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On the terrace of the Presidential Palace you lay glued to the scope for less than an hour before you have to take the shot. Tourist or terrorist: It was always going to be your call. You are applauded for taking the shot and saving the nation, although you are not allowed to rise off your elbows, the knobs of which have begun to ache. A hand—the same hand that occasionally guides a straw into your mouth—reaches around to pin a medal on your lapel. You keep watch for another twenty-five years, your elbows flattening into steady stands, when the same terrorist, or maybe the terrorist’s son, arrives with a bouquet of flowers and drops it on the site of the original killing.
You take the shot again and watch the paramedics carry off the body before the media can get there. They give your sniper scope another thumbs-up sign; you have done well, as a prompt second medal proves.
You begin to realize that you are profiling the visitors to the Presidential Palace on the crudest criteria: skin tone, nose size, turban or no turban, beard or no beard, a certain innate glower to the eyes. Every twenty-five years, you take another shot at a nearly identical looking man, never quite wiping out his recalcitrant line. It is as though his terrorist descendants are drawn to memorialize one ancient wrong on the birth of a male child every quarter of a century. You have over a dozen medals on your lapel; thanks to you, the nation is sure to last a long time. Still, you wonder whether you identified that first terrorist correctly; whether that first killshot prompted the descendants to become terrorists and necessitated all the subsequent killshots.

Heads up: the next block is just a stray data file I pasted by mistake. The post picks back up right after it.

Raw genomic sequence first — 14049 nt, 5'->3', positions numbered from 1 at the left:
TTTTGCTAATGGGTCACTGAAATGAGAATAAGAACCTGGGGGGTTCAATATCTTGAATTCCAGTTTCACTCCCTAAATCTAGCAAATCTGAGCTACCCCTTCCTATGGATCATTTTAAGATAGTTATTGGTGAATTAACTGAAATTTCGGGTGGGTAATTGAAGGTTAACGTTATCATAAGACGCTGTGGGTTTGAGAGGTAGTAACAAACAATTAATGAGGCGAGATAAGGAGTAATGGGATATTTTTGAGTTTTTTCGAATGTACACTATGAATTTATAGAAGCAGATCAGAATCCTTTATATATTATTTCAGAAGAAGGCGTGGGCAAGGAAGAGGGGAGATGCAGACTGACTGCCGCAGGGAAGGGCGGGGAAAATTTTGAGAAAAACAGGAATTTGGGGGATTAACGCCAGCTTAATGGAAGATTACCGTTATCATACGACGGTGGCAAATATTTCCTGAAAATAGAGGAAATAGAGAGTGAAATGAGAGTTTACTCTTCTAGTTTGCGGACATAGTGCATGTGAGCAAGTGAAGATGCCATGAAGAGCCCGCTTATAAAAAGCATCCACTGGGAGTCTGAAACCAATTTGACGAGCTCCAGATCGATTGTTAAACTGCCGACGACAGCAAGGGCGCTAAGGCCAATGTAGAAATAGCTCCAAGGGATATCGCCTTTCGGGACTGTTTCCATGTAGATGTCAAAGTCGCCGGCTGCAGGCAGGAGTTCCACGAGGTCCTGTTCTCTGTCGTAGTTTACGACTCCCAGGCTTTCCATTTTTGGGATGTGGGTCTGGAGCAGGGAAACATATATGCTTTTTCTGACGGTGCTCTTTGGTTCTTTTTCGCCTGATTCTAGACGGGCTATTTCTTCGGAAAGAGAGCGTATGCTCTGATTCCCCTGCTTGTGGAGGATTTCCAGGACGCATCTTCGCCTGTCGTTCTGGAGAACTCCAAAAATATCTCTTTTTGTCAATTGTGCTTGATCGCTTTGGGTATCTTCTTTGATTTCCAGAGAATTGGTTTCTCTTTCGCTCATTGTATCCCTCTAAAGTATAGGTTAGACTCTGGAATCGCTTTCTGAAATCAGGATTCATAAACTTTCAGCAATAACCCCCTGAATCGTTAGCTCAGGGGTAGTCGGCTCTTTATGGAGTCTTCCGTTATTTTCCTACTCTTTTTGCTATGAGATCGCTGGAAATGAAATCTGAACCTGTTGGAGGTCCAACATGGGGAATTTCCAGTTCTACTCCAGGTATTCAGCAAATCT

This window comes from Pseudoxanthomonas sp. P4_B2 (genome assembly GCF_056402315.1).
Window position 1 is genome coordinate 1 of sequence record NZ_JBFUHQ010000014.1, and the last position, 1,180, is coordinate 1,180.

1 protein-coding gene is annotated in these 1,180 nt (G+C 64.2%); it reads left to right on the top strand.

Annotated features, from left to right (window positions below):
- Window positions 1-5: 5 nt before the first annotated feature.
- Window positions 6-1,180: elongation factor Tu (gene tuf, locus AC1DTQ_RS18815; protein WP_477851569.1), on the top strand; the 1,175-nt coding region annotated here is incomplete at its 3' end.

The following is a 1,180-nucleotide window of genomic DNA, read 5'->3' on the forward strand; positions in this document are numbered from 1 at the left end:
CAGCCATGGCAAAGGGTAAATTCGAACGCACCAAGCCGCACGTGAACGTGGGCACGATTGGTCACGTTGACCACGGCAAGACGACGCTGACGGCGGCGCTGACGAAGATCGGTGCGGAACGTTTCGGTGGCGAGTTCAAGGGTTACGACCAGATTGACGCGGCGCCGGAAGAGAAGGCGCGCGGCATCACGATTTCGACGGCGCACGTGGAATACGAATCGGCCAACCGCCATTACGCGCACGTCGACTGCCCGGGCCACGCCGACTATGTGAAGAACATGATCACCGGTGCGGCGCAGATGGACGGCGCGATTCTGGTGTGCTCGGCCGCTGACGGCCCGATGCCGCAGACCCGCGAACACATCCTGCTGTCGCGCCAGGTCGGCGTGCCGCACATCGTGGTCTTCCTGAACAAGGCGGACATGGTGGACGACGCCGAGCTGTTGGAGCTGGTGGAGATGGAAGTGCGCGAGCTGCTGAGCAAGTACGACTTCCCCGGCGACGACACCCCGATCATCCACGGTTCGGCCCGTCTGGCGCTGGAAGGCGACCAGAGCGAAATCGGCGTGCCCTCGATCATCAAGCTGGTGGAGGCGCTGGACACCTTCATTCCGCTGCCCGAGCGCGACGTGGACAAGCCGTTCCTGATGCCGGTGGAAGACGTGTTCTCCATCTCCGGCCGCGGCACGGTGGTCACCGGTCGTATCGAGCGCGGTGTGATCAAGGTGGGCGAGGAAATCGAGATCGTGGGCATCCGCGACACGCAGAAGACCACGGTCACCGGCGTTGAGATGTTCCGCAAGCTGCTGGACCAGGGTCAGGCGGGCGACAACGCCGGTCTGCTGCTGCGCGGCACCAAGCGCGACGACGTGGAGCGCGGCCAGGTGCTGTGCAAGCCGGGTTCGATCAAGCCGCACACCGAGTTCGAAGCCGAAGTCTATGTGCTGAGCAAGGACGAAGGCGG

At last, forty medals later, the nation safe for a thousand years, the rifle is extricated from your grasp and you are peeled off your perch. The Secret Service wheels you upright into the Presidential Palace, where you join the rows of other snipers who have protected the President for millennia. A great triumphal chorus blasts from speakers in the four corners of the hall. Your arms, like those of your many predecessors, are frozen in position: one hand curled close, trigger finger pointed almost at your heart; the other flared above your head, cradling the absent barrel, index finger pointed almost at the ceiling. Your jaw is massaged until it lowers. Now you, too, look like a tenor, singing from the heart. You, too, are part of the choir.
Amit Majmudar is a poet and novelist. His latest book of poetry, Reincarnal, won the 2011 Donald Justice Award and he has recently had poems published in The New Yorker, The Atlantic, and The New York Review of Books. In addition, two of Amit’s poems were chosen to appear in the 11th edition of the Norton Introduction to Literature (“Dothead”) and the Best American Poetry 2012 (“The Autobiography of Khwaja Mustasim”). As a novelist, Amit is the author of two critically acclaimed books: Partitions and Abundance (both with Metropolitan).
Copyright © 2014 by Amit Majmudar